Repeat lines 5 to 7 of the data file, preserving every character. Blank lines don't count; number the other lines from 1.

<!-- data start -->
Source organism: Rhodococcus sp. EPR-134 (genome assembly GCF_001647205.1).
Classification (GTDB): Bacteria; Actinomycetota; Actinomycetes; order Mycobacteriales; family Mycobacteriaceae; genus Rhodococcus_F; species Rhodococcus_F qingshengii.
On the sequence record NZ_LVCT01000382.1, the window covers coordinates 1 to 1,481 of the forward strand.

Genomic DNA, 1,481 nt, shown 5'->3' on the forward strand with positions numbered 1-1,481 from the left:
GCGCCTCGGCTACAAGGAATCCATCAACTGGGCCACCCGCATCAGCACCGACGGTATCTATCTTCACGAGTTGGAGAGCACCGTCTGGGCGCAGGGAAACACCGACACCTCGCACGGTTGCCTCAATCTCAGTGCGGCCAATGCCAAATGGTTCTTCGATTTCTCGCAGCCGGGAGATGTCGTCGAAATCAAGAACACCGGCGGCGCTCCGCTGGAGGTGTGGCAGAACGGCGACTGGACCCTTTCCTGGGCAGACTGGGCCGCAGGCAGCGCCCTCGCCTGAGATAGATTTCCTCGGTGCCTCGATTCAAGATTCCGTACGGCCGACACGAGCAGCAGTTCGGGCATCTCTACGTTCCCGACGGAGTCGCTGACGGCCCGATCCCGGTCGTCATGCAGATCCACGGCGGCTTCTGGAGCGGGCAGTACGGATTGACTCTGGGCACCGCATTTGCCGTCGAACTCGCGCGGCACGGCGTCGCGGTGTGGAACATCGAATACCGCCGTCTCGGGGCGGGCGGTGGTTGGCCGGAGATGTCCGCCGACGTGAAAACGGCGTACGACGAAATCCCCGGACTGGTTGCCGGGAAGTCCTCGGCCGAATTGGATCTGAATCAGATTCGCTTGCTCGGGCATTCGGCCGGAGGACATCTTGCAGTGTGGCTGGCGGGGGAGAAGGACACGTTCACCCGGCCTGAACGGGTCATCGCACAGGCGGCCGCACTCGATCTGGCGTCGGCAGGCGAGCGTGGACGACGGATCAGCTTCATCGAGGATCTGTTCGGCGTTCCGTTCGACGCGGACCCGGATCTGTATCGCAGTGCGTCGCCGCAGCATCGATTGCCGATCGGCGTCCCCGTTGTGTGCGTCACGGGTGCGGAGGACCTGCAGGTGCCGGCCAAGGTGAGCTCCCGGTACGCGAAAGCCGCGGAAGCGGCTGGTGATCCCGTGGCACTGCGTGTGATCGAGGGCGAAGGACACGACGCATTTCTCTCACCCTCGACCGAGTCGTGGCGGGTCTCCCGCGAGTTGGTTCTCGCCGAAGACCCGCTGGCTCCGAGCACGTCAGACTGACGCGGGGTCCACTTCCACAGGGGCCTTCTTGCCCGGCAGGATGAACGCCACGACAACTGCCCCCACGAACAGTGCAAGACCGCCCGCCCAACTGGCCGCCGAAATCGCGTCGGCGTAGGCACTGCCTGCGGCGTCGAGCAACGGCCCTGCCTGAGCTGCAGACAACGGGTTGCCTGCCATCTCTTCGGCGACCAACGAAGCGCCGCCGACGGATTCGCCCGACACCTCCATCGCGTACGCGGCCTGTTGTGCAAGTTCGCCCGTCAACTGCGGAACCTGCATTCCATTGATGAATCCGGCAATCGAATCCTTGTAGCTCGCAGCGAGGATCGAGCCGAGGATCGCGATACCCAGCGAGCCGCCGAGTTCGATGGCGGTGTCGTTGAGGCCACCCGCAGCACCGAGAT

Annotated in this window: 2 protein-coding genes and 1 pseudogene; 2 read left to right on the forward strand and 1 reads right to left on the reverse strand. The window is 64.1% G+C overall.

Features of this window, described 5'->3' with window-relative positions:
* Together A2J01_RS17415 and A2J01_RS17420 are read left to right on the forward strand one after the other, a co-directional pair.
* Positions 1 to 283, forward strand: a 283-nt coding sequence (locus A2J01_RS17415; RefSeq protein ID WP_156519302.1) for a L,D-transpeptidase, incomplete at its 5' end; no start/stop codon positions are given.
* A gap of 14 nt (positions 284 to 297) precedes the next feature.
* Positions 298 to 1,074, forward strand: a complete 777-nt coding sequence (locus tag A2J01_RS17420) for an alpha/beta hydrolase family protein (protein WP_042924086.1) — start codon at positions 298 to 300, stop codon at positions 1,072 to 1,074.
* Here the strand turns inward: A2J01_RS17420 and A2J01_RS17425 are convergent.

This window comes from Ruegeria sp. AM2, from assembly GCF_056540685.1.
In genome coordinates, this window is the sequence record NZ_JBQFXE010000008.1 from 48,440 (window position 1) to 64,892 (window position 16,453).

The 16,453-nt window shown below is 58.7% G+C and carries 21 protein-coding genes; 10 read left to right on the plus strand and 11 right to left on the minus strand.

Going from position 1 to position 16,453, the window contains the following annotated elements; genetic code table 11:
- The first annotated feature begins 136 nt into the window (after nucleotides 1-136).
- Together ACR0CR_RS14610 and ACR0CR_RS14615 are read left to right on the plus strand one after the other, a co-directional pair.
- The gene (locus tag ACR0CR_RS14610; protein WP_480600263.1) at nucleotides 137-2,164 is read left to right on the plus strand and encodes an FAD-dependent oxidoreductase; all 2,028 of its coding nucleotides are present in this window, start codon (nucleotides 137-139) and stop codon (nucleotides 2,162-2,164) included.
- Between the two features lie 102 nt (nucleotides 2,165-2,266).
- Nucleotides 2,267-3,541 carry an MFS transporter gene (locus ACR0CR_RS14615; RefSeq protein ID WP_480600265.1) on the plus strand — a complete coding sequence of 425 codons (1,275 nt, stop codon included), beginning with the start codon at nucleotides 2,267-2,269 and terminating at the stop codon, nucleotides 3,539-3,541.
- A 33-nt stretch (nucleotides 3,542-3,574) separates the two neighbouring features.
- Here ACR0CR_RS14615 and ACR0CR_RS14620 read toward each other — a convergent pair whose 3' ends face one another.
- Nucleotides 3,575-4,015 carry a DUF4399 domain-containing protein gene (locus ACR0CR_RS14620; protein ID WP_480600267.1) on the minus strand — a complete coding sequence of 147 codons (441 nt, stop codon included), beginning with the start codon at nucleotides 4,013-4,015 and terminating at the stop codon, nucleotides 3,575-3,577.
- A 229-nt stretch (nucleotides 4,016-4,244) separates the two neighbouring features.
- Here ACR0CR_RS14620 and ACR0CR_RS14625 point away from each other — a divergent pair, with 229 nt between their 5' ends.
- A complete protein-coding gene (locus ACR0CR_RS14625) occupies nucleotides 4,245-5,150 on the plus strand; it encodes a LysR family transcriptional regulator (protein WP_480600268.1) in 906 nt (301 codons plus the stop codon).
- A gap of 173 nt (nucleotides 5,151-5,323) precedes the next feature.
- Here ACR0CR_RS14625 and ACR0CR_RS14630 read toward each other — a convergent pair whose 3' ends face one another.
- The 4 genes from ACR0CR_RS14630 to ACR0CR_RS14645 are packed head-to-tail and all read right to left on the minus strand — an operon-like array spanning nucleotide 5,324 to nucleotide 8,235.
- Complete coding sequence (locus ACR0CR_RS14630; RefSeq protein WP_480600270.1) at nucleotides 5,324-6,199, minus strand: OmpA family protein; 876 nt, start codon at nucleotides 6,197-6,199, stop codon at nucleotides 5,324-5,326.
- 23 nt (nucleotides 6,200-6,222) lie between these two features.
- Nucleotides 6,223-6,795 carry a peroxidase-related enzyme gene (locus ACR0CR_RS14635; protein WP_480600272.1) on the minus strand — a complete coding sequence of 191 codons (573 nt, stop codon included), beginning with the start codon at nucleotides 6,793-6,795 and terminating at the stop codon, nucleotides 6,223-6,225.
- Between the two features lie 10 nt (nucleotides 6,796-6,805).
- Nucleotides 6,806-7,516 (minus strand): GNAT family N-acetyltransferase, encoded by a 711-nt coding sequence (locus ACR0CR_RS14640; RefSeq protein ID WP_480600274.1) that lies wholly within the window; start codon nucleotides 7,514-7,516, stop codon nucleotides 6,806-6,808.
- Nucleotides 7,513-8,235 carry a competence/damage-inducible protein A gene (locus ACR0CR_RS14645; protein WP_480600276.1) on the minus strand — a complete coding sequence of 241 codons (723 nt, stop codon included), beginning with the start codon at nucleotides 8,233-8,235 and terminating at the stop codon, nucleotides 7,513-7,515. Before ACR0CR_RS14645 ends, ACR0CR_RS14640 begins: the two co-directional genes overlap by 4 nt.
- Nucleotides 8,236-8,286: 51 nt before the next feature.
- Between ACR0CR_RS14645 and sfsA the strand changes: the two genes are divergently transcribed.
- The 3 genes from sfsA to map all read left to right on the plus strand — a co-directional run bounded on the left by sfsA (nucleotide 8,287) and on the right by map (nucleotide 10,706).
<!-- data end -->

GCGCCTCGGCTACAAGGAATCCATCAACTGGGCCACCCGCATCAGCACCGACGGTATCTATCTTCACGAGTTGGAGAGCACCGTCTGGGCGCAGGGAAACACCGACACCTCGCACGGTTGCCTCAATCTCAGTGCGGCCAATGCCAAATGGTTCTTCGATTTCTCGCAGCCGGGAGATGTCGTCGAAATCAAGAACACCGGCGGCGCTCCGCTGGAGGTGTGGCAGAACGGCGACTGGACCCTTTCCTGGGCAGACTGGGCCGCAGGCAGCGCCCTCGCCTGAGATAGATTTCCTCGGTGCCTCGATTCAAGATTCCGTACGGCCGACACGAGCAGCAGTTCGGGCATCTCTACGTTCCCGACGGAGTCGCTGACGGCCCGATCCCGGTCGTCATGCAGATCCACGGCGGCTTCTGGAGCGGGCAGTACGGATTGACTCTGGGCACCGCATTTGCCGTCGAACTCGCGCGGCACGGCGTCGCGGTGTGGAACATCGAATACCGCCGTCTCGGGGCGGGCGGTGGTTGGCCGGAGATGTCCGCCGACGTGAAAACGGCGTACGACGAAATCCCCGGACTGGTTGCCGGGAAGTCCTCGGCCGAATTGGATCTGAATCAGATTCGCTTGCTCGGGCATTCGGCCGGAGGACATCTTGCAGTGTGGCTGGCGGGGGAGAAGGACACGTTCACCCGGCCTGAACGGGTCATCGCACAGGCGGCCGCACTCGATCTGGCGTCGGCAGGCGAGCGTGGACGACGGATCAGCTTCATCGAGGATCTGTTCGGCGTTCCGTTCGACGCGGACCCGGATCTGTATCGCAGTGCGTCGCCGCAGCATCGATTGCCGATCGGCGTCCCCGTTGTGTGCGTCACGGGTGCGGAGGACCTGCAGGTGCCGGCCAAGGTGAGCTCCCGGTACGCGAAAGCCGCGGAAGCGGCTGGTGATCCCGTGGCACTGCGTGTGATCGAGGGCGAAGGACACGACGCATTTCTCTCACCCTCGACCGAGTCGTGGCGGGTCTCCCGCGAGTTGGTTCTCGCCGAAGACCCGCTGGCTCCGAGCACGTCAGACTGACGCGGGGTCCACTTCCACAGGGGCCTTCTTGCCCGGCAGGATGAACGCCACGACAACTGCCCCCACGAACAGTGCAAGACCGCCCGCCCAACTGGCCGCCGAAATCGCGTCGGCGTAGGCACTGCCTGCGGCGTCGAGCAACGGCCCTGCCTGAGCTGCAGACAACGGGTTGCCTGCCATCTCTTCGGCGACCAACGAAGCGCCGCCGACGGATTCGCCCGACACCTCCATCGCGTACGCGGCCTGTTGTGCAAGTTCGCCCGTCAACTGCGGAACCTGCATTCCATTGATGAATCCGGCAATCGAATCCTTGTAGCTCGCAGCGAGGATCGAGCCGAGGATCGCGATACCCAGCGAGCCGCCGAGTTCGATGGCGGTGTCGTTGAGGCCACCCGCAGCACCGAGAT

Annotated in this window: 2 protein-coding genes and 1 pseudogene; 2 read left to right on the forward strand and 1 reads right to left on the reverse strand. The window is 64.1% G+C overall.

Features of this window, described 5'->3' with window-relative positions: